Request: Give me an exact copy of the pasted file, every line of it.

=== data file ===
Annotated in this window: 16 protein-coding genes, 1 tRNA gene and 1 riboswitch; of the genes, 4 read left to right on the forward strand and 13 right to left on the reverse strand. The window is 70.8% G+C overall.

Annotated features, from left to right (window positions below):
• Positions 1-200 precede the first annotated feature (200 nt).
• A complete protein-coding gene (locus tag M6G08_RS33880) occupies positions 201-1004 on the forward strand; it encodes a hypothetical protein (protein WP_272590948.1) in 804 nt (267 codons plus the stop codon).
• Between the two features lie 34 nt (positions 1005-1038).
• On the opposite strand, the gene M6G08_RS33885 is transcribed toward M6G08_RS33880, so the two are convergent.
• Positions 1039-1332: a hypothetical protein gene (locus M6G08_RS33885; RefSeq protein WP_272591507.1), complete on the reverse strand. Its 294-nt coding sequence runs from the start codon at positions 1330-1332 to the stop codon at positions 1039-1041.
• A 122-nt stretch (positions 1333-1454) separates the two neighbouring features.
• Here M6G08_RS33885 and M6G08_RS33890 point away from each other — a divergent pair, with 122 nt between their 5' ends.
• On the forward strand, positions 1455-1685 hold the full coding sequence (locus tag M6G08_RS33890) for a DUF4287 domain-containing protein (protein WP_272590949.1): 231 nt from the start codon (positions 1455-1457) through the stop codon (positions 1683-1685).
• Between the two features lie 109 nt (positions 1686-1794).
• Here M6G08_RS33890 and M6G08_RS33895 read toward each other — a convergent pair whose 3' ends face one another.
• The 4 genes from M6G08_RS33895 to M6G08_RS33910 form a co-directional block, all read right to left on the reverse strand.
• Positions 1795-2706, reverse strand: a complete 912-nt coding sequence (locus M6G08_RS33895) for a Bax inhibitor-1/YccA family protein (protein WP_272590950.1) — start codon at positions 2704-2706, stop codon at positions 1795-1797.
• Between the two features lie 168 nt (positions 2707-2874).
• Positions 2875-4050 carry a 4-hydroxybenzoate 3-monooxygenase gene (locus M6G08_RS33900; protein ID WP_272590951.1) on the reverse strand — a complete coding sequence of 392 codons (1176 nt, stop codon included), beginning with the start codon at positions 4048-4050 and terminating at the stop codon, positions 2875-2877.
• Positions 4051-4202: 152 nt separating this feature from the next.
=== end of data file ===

Annotated in this window: 16 protein-coding genes, 1 tRNA gene and 1 riboswitch; of the genes, 4 read left to right on the forward strand and 13 right to left on the reverse strand. The window is 70.8% G+C overall.

Annotated features, from left to right (window positions below):
• Positions 1-200 precede the first annotated feature (200 nt).
• A complete protein-coding gene (locus tag M6G08_RS33880) occupies positions 201-1004 on the forward strand; it encodes a hypothetical protein (protein WP_272590948.1) in 804 nt (267 codons plus the stop codon).
• Between the two features lie 34 nt (positions 1005-1038).
• On the opposite strand, the gene M6G08_RS33885 is transcribed toward M6G08_RS33880, so the two are convergent.
• Positions 1039-1332: a hypothetical protein gene (locus M6G08_RS33885; RefSeq protein WP_272591507.1), complete on the reverse strand. Its 294-nt coding sequence runs from the start codon at positions 1330-1332 to the stop codon at positions 1039-1041.
• A 122-nt stretch (positions 1333-1454) separates the two neighbouring features.
• Here M6G08_RS33885 and M6G08_RS33890 point away from each other — a divergent pair, with 122 nt between their 5' ends.
• On the forward strand, positions 1455-1685 hold the full coding sequence (locus tag M6G08_RS33890) for a DUF4287 domain-containing protein (protein WP_272590949.1): 231 nt from the start codon (positions 1455-1457) through the stop codon (positions 1683-1685).
• Between the two features lie 109 nt (positions 1686-1794).
• Here M6G08_RS33890 and M6G08_RS33895 read toward each other — a convergent pair whose 3' ends face one another.
• The 4 genes from M6G08_RS33895 to M6G08_RS33910 form a co-directional block, all read right to left on the reverse strand.
• Positions 1795-2706, reverse strand: a complete 912-nt coding sequence (locus M6G08_RS33895) for a Bax inhibitor-1/YccA family protein (protein WP_272590950.1) — start codon at positions 2704-2706, stop codon at positions 1795-1797.
• Between the two features lie 168 nt (positions 2707-2874).
• Positions 2875-4050 carry a 4-hydroxybenzoate 3-monooxygenase gene (locus M6G08_RS33900; protein ID WP_272590951.1) on the reverse strand — a complete coding sequence of 392 codons (1176 nt, stop codon included), beginning with the start codon at positions 4048-4050 and terminating at the stop codon, positions 2875-2877.
• Positions 4051-4202: 152 nt separating this feature from the next.